What happened to tablets talking to phones?


via www.smarttabphones.com

Way back in February 2011, HP walked onto the stage at their big WebOS announcement and took the wraps off three devices - two phones, and one tablet. The hook was, if you buy a WebOS phone and a WebOS tablet, the two will interact in ways which make your life easier. Got a text but you're using your tablet? Your message will pop up on the tablet, ready for you to respond without having to drag your phone out, the exact same was promised with phone calls. To this day, we have no idea if this functionality worked as nobody seemed insane enough to buy both a phone and tablet from HP.

Still, it raises the question, why doesn't my Android phone talk to my Android tablet? They both run the exact same operating system, they're both on the same network (either wi-fi or tethered), hell, they could even do it via bluetooth, so why don't they? It's exactly the same deal with Apple, they've got the iPhone, iPad and whole suite of laptops and desktops - why can't they interact with each other? Surely, the ideal isn't having to jump from device to device to get basic things done, but to have those basic tasks offloaded onto whatever device you're using at the moment?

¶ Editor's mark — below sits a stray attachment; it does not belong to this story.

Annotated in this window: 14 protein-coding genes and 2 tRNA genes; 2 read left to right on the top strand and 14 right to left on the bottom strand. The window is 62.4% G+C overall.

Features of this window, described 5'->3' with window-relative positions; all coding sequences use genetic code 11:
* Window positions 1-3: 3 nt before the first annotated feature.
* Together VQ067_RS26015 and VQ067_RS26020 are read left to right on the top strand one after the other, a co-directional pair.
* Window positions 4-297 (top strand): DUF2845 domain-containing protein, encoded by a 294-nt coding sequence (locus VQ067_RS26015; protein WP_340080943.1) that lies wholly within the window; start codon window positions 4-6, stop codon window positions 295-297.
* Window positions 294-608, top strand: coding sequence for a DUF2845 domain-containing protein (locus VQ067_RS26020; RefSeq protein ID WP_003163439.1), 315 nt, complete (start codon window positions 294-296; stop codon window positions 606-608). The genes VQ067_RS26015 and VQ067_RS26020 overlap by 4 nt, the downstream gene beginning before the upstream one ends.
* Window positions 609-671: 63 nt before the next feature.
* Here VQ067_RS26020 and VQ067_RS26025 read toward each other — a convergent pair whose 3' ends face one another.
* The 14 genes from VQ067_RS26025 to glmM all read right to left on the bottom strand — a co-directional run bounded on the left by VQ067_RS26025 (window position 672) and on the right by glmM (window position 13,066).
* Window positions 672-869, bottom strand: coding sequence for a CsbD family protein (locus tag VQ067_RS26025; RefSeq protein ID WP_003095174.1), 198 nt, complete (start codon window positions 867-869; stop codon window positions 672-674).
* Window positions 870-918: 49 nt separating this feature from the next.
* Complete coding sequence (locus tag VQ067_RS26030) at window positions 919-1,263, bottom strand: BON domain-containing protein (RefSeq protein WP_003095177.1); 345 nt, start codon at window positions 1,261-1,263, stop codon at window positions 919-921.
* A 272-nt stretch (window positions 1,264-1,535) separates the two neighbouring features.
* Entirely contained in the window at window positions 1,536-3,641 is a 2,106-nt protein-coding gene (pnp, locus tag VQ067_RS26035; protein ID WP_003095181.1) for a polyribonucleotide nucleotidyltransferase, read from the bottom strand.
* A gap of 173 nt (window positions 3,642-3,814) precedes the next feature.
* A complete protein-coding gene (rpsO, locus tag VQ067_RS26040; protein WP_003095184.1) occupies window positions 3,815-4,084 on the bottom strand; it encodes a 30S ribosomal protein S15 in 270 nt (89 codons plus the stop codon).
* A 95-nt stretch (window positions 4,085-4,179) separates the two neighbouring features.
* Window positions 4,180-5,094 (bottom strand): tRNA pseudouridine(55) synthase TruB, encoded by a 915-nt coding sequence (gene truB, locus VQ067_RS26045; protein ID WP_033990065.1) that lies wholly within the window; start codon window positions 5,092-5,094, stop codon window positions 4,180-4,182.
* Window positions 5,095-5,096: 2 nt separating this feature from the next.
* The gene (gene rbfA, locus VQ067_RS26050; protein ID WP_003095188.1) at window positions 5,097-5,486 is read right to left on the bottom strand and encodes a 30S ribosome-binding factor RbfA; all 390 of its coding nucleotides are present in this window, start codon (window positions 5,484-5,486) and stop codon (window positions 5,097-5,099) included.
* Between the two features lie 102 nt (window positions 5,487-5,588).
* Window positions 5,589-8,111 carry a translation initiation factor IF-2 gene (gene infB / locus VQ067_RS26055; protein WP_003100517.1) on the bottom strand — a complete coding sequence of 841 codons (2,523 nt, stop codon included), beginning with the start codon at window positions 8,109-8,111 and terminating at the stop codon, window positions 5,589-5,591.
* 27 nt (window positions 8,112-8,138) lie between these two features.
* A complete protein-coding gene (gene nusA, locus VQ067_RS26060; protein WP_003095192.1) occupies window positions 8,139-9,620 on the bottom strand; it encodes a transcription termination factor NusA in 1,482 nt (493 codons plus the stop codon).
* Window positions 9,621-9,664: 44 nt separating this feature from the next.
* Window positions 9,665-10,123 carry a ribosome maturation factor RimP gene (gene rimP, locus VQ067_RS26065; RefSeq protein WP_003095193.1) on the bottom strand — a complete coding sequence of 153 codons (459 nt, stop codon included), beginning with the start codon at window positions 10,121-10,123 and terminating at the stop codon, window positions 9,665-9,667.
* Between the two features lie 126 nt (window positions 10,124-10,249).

Naturally, there are ways to get this kind of functionality, MightyText for Android and Chrome lets you compose, send and receive texts on either your tablet or in your browser, but it still feels hacky and lacking the polish of a consumer grade product. If you spend a day sat at your PC working, responding to texts when they pop up in your browser, when you go to look at your phone later on, those texts you already responded to will still be marked as unread. Minor, but frustrating.

The simple truth is this, if companies want you to buy into a ecosystem (and they all want you to buy into an ecosystem) then why don't they offer you increased functionality as a consequence of that? Against all the odds, HP understood that idea, I only wonder why nobody else has.